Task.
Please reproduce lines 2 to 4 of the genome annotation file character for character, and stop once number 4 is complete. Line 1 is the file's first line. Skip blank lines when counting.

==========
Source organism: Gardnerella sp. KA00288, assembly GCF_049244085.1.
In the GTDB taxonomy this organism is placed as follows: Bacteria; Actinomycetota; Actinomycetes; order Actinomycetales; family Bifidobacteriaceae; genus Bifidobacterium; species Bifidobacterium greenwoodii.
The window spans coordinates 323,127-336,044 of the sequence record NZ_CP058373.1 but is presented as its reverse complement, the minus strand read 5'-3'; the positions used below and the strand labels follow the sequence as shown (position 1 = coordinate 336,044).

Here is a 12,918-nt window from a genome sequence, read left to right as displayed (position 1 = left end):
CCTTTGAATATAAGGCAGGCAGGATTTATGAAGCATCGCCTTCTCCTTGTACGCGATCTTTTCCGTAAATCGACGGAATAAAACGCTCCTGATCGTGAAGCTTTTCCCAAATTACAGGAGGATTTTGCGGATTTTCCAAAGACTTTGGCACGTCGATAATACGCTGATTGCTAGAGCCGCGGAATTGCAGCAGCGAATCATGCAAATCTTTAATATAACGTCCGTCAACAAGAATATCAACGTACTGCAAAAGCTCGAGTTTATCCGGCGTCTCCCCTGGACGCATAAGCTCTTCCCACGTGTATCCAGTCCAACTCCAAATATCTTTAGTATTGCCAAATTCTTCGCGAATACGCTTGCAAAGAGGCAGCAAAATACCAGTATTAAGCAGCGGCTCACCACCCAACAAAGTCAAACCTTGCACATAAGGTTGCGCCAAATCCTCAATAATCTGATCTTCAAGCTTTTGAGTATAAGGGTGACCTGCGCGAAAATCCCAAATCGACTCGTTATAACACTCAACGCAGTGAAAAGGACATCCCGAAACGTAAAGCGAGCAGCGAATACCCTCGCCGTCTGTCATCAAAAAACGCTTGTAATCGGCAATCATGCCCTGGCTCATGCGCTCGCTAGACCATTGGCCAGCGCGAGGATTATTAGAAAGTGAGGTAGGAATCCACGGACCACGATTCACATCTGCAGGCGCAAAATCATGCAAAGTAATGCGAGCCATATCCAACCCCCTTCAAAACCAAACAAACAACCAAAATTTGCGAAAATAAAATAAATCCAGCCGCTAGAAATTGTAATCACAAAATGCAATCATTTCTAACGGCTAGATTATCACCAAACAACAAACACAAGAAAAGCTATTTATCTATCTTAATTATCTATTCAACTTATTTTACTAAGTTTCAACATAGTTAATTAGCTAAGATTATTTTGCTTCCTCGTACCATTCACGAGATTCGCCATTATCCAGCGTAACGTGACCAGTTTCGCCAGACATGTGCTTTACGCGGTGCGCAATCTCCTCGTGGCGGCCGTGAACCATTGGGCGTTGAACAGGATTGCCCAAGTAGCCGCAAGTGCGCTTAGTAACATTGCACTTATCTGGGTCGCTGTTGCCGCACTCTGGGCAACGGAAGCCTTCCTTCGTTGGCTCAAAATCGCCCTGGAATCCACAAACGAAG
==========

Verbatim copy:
In the GTDB taxonomy this organism is placed as follows: Bacteria; Actinomycetota; Actinomycetes; order Actinomycetales; family Bifidobacteriaceae; genus Bifidobacterium; species Bifidobacterium greenwoodii.
The window spans coordinates 323,127-336,044 of the sequence record NZ_CP058373.1 but is presented as its reverse complement, the minus strand read 5'-3'; the positions used below and the strand labels follow the sequence as shown (position 1 = coordinate 336,044).

Here is a 12,918-nt window from a genome sequence, read left to right as displayed (position 1 = left end):